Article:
3. Solder the CouplersNow that the fittings were in place I screwed in the barbed adapters for my vinyl hose after applying some Teflon tape to the threads.
4. The vinyl tubing slipped over the barbs and then I added two screw-type clamps to the barbs.
5. The pump had a special adapter that I inserted into the vinyl tubing and then again used a screw clamp to secure the tubing.
6. Now is a good time to test your setup for leaks. Fill your cooler with some water, submerge the pump and connect the tubing to your pump. You then run the other tubing back into the cooler. Fire it up and make sure it works like you expect.
7. Now you need to attach the copper tubing to your fan screen. This is a simple process, just plan where you want your tubing to enter and leaveLayout Tubingyour setup and then start attaching it with the zip ties. I put about 4 for each circle for good holding power. You can also fine tune your coiling as you go.
8. Once you’re done attaching the tubing to the screen you might want to build your self some outriggers for your fan. Mine was a bit tipsy to begin with so I cut up part of a 2×4 about 16 inches long and screwed to the bottom of my box fan.
9. Reattach the fan screen with the original screws
10. Now you need to figure out how you are going to get your vinyl tubing into your cooler. You’ll need 3 holes, 1 for the inlet to the copper tubing, 1 for the outlet and 1 for the pump power cord. I had a drill bit the same size as my vinyl tubing so it was a straight forward process, just make sure it’s in the lid or at the top of the cooler, obviously you don’t want water leaking out.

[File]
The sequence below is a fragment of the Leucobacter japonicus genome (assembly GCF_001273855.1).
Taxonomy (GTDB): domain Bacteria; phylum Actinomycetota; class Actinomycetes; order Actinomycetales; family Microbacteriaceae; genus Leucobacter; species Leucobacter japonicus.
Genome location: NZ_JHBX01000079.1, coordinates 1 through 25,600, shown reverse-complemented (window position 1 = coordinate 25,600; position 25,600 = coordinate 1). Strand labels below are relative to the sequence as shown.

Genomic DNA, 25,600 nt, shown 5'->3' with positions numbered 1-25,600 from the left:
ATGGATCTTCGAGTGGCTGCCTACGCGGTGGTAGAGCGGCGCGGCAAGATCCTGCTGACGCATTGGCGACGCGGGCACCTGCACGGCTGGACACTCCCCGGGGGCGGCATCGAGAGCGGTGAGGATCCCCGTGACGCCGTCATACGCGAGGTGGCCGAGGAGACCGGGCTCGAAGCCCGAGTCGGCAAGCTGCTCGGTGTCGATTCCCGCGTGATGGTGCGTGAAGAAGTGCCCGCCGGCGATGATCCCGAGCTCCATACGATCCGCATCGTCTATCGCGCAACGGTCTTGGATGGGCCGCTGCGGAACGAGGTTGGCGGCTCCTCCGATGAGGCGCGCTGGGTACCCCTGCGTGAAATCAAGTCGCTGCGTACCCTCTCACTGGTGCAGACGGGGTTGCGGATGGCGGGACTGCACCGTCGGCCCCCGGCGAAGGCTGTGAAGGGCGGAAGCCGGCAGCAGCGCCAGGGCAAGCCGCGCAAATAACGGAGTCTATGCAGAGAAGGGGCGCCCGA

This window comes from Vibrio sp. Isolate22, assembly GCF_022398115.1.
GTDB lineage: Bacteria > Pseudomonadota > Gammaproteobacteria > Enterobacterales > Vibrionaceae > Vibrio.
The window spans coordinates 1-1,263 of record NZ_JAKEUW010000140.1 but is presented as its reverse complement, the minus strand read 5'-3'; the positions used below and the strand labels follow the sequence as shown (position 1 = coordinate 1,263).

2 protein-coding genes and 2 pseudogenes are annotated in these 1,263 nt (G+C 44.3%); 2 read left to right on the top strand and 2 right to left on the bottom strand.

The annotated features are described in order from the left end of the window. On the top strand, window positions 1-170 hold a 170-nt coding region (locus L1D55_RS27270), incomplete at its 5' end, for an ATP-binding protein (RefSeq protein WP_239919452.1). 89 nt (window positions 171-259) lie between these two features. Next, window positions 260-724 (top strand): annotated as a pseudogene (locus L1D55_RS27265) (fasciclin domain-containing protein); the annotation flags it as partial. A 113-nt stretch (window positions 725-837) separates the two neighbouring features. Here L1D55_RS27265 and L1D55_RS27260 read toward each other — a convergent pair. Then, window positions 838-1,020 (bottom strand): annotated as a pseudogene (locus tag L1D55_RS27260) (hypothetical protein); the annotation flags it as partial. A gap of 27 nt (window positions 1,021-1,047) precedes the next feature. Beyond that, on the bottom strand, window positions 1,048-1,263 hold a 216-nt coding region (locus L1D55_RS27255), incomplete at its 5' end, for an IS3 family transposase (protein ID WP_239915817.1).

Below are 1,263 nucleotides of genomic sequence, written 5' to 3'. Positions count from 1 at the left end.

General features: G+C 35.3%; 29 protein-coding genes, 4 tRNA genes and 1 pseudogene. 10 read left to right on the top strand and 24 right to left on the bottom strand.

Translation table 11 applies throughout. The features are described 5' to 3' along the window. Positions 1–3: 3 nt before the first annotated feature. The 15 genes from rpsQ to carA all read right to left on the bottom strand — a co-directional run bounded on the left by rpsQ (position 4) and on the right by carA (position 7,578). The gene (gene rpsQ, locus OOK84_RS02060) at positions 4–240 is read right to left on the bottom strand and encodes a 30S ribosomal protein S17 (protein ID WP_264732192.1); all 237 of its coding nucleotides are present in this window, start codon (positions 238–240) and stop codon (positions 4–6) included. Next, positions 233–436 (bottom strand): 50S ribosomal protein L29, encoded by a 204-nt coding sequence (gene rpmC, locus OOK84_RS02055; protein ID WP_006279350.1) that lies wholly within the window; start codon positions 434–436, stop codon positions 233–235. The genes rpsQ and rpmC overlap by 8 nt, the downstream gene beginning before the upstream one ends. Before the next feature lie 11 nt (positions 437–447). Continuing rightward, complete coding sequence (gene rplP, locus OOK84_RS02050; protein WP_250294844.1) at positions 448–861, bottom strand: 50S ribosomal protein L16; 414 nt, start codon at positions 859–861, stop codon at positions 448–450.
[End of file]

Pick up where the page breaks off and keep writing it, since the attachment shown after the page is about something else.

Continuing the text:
11. Okay you should be ready to give her a try.
Alright you’re going want to put your fan and cooler in place, get your tubing cabled appropriately and you’ll want to get some form of pan or something underneath your fan to catch the condensation from the coil. Fill your cooler with enough water to cover the pump and then put in a bunch of ice. I used 3 bags to start. Turn on the pump and adjust the fan speed. Now bask in the coolness of your own evaporative cooler.
This sucker does go through the ice so you’ll want to do something other than buy hundreds of bags of ice. I took a variety of containers, yogurt, cottage cheese, paint buckets, etc and made larger blocks, they seem to last longer. Some alternate methods instead of straight ice are 2 liter bottles filled with salt water. They last longer and are colder than standard ice. You’ll just want to keep the salt water sealed so that you are not cycling it through your setup. Also you could use the freezer blocks that you can reuse.
If this was confusing for you, watch this video:
Note:As you may or may not know evaporative coolers can raise the humidity level in your room hence the name swamp cooler. They are more applicable to less humid areas like state of Washington. Odds are if you live in one of the more humid areas you’ve already got an air conditioner that will also act as a dehumidifier.
Filed Under: Uncategorized